When I see a blank page, I often have to dialogue with myself. So many questions arise: Am I good enough to write? Should I be doing something more worthy? What if no one ever wants to read my work?
These voices in my head can be deafening. They often take much of my energy. If I let them, they drain me and keep me scrolling social media or talking on the phone. Sometimes I rationalize about the never-ending laundry that I need to conquer, and my need to organize my finances. Did I mention I need to clean out my closet?
This mind chatter that arises when I see that blank page is because before I even begin to write I let myself believe that I am not good enough, that what I have to say doesn’t matter. I am not as good as Janet Fitch or Ann Patchett.
It feels like the white page is a black hole that sucks me into a place I have to fight to get out.
All the characters and their storylines, all my memories that I so desire to communicate get lost. They are sucked into the darkness.
Taking a deep breath, I pull one word out at a time, one image, or one line of dialogue. I do not look for protectionism but honesty. I remind myself that whatever I write today can be revised tomorrow.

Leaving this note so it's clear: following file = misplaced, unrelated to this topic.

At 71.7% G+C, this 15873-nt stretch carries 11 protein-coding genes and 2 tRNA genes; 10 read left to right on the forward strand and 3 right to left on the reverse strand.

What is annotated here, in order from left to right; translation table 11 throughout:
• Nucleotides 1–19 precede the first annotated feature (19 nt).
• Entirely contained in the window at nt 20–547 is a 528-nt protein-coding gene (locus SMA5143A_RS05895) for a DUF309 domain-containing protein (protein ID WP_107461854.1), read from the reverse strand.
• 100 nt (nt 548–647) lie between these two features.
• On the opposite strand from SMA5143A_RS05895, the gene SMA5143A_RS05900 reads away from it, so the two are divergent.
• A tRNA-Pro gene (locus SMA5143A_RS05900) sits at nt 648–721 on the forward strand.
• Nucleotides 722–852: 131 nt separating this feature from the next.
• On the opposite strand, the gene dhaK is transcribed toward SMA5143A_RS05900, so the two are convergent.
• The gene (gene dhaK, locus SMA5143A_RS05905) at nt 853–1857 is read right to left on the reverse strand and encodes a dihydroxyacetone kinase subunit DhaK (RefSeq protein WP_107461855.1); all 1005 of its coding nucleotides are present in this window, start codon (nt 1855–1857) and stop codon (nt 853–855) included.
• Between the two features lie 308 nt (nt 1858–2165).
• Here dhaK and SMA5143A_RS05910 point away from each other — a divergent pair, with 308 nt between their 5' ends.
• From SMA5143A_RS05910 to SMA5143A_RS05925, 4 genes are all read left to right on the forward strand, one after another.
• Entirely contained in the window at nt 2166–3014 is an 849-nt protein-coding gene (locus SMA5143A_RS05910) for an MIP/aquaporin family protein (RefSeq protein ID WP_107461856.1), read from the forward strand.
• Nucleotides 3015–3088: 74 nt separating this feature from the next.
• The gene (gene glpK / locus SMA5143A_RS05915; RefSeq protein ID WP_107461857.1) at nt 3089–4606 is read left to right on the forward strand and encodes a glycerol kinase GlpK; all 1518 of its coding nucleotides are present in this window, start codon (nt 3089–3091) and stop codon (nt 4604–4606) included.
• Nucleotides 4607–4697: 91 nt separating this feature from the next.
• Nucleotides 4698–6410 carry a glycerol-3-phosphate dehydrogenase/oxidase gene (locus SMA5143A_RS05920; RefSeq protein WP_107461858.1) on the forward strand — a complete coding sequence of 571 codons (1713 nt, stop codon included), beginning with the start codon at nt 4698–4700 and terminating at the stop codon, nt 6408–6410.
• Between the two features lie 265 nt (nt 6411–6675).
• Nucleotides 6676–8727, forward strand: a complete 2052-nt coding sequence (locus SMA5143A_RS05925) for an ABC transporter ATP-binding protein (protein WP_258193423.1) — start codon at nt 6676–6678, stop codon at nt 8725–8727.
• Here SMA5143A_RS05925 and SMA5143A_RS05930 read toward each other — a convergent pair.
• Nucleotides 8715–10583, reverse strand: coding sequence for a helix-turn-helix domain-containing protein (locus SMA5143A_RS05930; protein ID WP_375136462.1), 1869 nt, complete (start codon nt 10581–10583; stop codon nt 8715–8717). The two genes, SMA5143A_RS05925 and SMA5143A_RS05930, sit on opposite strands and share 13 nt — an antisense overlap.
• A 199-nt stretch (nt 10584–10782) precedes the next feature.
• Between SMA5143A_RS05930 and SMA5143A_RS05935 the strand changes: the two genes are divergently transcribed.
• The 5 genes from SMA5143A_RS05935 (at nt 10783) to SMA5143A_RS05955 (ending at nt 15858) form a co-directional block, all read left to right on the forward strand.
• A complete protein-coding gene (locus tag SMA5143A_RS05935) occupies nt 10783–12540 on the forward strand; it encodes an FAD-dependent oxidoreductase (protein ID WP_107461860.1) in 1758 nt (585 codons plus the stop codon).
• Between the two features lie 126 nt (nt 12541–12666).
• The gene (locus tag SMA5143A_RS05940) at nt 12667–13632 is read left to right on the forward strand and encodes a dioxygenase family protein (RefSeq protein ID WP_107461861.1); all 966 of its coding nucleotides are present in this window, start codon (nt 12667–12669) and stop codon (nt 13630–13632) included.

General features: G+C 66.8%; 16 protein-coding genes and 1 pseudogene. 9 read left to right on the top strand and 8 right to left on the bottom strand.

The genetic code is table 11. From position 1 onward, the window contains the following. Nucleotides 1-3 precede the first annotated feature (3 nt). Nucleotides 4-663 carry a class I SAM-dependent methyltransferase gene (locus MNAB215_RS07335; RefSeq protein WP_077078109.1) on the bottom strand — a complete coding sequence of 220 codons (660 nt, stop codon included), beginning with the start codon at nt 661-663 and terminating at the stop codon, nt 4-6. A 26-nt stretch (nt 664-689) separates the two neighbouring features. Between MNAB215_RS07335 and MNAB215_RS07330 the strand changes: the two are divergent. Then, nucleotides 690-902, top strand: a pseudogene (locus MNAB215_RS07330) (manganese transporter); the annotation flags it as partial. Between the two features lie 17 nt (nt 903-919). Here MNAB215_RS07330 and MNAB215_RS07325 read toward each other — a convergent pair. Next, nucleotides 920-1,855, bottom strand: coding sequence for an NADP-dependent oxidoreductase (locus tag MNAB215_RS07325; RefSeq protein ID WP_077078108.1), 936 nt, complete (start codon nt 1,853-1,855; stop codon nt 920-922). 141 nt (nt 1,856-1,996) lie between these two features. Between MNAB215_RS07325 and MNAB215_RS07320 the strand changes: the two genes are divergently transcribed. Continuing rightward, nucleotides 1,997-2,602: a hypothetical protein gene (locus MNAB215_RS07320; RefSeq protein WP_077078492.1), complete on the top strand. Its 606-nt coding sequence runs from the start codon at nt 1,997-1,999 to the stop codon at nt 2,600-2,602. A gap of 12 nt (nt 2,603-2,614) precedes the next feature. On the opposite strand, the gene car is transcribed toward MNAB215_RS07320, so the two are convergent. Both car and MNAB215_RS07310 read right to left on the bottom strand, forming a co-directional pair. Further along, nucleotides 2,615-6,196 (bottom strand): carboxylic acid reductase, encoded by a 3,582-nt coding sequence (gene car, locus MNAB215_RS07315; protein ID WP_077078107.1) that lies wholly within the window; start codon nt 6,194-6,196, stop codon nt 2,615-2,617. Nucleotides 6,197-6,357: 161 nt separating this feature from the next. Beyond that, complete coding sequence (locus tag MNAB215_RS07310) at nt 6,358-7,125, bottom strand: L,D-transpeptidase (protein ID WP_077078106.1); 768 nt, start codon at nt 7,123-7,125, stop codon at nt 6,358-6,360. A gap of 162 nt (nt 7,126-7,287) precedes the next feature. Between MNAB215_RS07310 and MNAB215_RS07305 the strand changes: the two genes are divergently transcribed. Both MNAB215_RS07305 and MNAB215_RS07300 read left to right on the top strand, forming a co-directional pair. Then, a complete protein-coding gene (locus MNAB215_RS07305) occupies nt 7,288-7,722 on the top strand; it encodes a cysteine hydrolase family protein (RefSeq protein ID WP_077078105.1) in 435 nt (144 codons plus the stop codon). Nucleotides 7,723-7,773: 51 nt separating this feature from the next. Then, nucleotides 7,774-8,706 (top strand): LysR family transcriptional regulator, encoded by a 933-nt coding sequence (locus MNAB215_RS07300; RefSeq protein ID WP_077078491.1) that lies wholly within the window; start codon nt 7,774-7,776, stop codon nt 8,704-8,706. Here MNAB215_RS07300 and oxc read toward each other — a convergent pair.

Prolific writer Jodi Picoult says,
“You might not write well every day, but you can always edit a bad page. You can’t edit a blank page.”
I have written an award-winning novel, Out of the Shadows. My manuscript SELF PORTRAIT is on an editor’s desk as I write this. My YA manuscript was sent to a world-renowned agent.
Writing for me isn’t easy. But once I get past the white page, once I move away from the back hole, I settle into the magic of creating with words and sentences.
If I fight the process that is when I feel anxious, so I let the voices settle. I remind myself of what the author of The Artist’s Way, Julia Cameron says.
“Creativity is always a leap of faith…